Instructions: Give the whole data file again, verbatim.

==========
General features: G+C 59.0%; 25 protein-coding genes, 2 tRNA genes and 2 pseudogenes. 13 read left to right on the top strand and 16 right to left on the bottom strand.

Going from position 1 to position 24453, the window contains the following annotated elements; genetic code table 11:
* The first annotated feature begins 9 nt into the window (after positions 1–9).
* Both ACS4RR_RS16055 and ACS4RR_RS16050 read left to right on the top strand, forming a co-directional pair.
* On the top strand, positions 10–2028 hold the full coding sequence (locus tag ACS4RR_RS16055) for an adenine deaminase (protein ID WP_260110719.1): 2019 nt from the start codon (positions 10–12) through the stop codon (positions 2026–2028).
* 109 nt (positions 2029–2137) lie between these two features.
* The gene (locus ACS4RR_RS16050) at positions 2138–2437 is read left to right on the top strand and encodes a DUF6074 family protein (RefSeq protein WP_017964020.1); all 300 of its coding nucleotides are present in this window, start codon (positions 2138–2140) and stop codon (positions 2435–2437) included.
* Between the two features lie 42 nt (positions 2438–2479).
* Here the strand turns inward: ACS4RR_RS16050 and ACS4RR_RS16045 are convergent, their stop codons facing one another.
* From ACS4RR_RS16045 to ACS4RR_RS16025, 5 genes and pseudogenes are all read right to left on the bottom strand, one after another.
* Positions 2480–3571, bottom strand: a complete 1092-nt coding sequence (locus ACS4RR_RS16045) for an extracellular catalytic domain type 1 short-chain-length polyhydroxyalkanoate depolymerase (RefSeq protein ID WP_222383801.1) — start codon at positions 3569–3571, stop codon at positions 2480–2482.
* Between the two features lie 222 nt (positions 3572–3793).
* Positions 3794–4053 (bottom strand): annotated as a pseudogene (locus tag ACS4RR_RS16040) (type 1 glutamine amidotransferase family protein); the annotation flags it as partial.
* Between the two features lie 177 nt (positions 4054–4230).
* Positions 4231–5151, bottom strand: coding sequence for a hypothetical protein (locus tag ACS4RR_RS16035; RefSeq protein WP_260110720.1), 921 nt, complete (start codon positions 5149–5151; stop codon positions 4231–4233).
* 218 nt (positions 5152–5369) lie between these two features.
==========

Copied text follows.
General features: G+C 59.0%; 25 protein-coding genes, 2 tRNA genes and 2 pseudogenes. 13 read left to right on the top strand and 16 right to left on the bottom strand.

Going from position 1 to position 24453, the window contains the following annotated elements; genetic code table 11:
* The first annotated feature begins 9 nt into the window (after positions 1–9).
* Both ACS4RR_RS16055 and ACS4RR_RS16050 read left to right on the top strand, forming a co-directional pair.
* On the top strand, positions 10–2028 hold the full coding sequence (locus tag ACS4RR_RS16055) for an adenine deaminase (protein ID WP_260110719.1): 2019 nt from the start codon (positions 10–12) through the stop codon (positions 2026–2028).
* 109 nt (positions 2029–2137) lie between these two features.
* The gene (locus ACS4RR_RS16050) at positions 2138–2437 is read left to right on the top strand and encodes a DUF6074 family protein (RefSeq protein WP_017964020.1); all 300 of its coding nucleotides are present in this window, start codon (positions 2138–2140) and stop codon (positions 2435–2437) included.
* Between the two features lie 42 nt (positions 2438–2479).
* Here the strand turns inward: ACS4RR_RS16050 and ACS4RR_RS16045 are convergent, their stop codons facing one another.
* From ACS4RR_RS16045 to ACS4RR_RS16025, 5 genes and pseudogenes are all read right to left on the bottom strand, one after another.
* Positions 2480–3571, bottom strand: a complete 1092-nt coding sequence (locus ACS4RR_RS16045) for an extracellular catalytic domain type 1 short-chain-length polyhydroxyalkanoate depolymerase (RefSeq protein ID WP_222383801.1) — start codon at positions 3569–3571, stop codon at positions 2480–2482.
* Between the two features lie 222 nt (positions 3572–3793).
* Positions 3794–4053 (bottom strand): annotated as a pseudogene (locus tag ACS4RR_RS16040) (type 1 glutamine amidotransferase family protein); the annotation flags it as partial.
* Between the two features lie 177 nt (positions 4054–4230).
* Positions 4231–5151, bottom strand: coding sequence for a hypothetical protein (locus tag ACS4RR_RS16035; RefSeq protein WP_260110720.1), 921 nt, complete (start codon positions 5149–5151; stop codon positions 4231–4233).
* 218 nt (positions 5152–5369) lie between these two features.